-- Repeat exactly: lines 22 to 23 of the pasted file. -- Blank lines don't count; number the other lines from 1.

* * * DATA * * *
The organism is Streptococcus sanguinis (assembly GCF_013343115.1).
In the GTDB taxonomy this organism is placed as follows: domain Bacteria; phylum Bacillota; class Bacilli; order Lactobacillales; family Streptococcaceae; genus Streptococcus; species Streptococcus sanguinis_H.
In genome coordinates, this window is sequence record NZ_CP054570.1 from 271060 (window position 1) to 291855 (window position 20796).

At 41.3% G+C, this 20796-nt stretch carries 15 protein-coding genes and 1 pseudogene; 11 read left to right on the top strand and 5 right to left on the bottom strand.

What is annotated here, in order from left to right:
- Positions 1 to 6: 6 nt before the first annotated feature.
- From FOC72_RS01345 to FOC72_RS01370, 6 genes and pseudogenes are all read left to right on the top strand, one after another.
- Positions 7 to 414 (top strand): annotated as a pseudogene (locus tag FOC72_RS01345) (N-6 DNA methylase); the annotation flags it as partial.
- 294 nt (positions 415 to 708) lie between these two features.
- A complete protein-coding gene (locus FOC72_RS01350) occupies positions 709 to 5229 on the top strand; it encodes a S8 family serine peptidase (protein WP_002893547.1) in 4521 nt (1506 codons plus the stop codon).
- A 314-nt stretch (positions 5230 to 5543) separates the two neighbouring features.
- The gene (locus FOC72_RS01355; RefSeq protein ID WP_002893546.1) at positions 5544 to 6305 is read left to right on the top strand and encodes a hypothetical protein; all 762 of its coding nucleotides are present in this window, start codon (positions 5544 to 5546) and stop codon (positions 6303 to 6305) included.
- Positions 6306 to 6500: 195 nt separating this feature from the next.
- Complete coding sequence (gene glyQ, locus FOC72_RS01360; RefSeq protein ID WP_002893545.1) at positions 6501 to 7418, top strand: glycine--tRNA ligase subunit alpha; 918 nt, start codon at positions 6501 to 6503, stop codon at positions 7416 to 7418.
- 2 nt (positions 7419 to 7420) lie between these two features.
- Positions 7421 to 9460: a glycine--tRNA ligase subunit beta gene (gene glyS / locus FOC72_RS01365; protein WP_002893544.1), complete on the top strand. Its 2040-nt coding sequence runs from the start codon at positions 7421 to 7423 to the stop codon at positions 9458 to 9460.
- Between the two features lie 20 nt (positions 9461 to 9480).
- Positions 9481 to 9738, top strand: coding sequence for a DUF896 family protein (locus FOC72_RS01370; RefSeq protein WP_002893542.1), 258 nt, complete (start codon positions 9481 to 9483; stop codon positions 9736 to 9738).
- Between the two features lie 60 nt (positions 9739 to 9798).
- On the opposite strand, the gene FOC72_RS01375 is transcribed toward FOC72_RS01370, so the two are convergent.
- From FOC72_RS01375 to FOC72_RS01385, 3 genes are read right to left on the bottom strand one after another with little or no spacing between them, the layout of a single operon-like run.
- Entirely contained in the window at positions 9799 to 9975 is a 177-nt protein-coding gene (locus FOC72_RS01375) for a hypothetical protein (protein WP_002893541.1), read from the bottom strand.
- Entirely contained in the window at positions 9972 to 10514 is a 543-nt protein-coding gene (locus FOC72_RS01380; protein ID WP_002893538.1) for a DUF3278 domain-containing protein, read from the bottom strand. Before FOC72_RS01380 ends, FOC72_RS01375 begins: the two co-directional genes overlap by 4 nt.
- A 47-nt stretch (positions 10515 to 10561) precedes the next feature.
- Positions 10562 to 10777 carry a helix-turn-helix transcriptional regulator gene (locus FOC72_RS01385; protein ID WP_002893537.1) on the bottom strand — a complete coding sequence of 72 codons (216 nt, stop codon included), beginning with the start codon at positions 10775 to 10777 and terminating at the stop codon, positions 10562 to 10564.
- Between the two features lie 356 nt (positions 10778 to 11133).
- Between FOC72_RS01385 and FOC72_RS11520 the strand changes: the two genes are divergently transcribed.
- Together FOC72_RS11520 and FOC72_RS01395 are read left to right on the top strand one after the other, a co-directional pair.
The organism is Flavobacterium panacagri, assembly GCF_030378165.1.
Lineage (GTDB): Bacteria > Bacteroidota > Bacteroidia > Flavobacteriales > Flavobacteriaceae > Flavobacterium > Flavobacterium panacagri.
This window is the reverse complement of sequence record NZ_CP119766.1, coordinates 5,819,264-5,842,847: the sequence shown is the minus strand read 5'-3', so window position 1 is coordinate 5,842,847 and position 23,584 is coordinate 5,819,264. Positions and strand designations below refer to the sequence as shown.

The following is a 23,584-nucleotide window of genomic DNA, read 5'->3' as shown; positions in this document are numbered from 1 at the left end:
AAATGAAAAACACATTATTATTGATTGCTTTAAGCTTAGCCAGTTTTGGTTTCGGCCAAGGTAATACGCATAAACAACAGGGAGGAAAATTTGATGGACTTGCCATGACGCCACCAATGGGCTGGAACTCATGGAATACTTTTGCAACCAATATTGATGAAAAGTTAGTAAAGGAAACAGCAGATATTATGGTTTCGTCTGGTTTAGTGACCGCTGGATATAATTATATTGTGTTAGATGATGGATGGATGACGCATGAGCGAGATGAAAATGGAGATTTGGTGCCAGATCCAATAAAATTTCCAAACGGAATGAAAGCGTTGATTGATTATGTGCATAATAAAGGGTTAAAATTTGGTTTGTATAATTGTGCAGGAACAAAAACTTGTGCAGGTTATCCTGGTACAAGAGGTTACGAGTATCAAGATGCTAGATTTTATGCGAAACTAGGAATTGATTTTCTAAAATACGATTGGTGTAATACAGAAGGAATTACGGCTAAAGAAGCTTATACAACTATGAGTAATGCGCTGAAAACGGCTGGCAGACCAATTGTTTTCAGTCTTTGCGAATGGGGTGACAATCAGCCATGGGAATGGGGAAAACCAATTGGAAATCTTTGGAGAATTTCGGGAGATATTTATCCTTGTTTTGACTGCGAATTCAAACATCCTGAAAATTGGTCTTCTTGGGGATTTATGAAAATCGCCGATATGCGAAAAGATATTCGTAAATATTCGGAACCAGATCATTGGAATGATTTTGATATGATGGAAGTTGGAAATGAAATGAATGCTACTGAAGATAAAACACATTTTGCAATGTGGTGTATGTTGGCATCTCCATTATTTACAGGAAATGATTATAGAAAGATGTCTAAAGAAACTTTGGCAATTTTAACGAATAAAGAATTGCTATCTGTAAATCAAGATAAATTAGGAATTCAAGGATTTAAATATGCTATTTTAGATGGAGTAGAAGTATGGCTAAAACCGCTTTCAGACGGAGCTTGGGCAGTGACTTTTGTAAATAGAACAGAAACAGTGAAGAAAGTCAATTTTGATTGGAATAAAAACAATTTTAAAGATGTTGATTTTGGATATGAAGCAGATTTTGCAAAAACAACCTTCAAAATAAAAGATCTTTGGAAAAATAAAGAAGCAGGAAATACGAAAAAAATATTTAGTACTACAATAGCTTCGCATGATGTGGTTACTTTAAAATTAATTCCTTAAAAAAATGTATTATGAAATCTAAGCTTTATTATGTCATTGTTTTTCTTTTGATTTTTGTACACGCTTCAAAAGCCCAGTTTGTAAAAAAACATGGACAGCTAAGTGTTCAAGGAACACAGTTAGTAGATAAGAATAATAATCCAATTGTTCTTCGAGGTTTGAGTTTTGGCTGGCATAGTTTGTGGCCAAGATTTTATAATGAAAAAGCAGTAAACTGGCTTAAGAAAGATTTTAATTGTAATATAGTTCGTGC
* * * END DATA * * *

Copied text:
- Entirely contained in the window at positions 9799 to 9975 is a 177-nt protein-coding gene (locus FOC72_RS01375) for a hypothetical protein (protein WP_002893541.1), read from the bottom strand.
- Entirely contained in the window at positions 9972 to 10514 is a 543-nt protein-coding gene (locus FOC72_RS01380; protein ID WP_002893538.1) for a DUF3278 domain-containing protein, read from the bottom strand. Before FOC72_RS01380 ends, FOC72_RS01375 begins: the two co-directional genes overlap by 4 nt.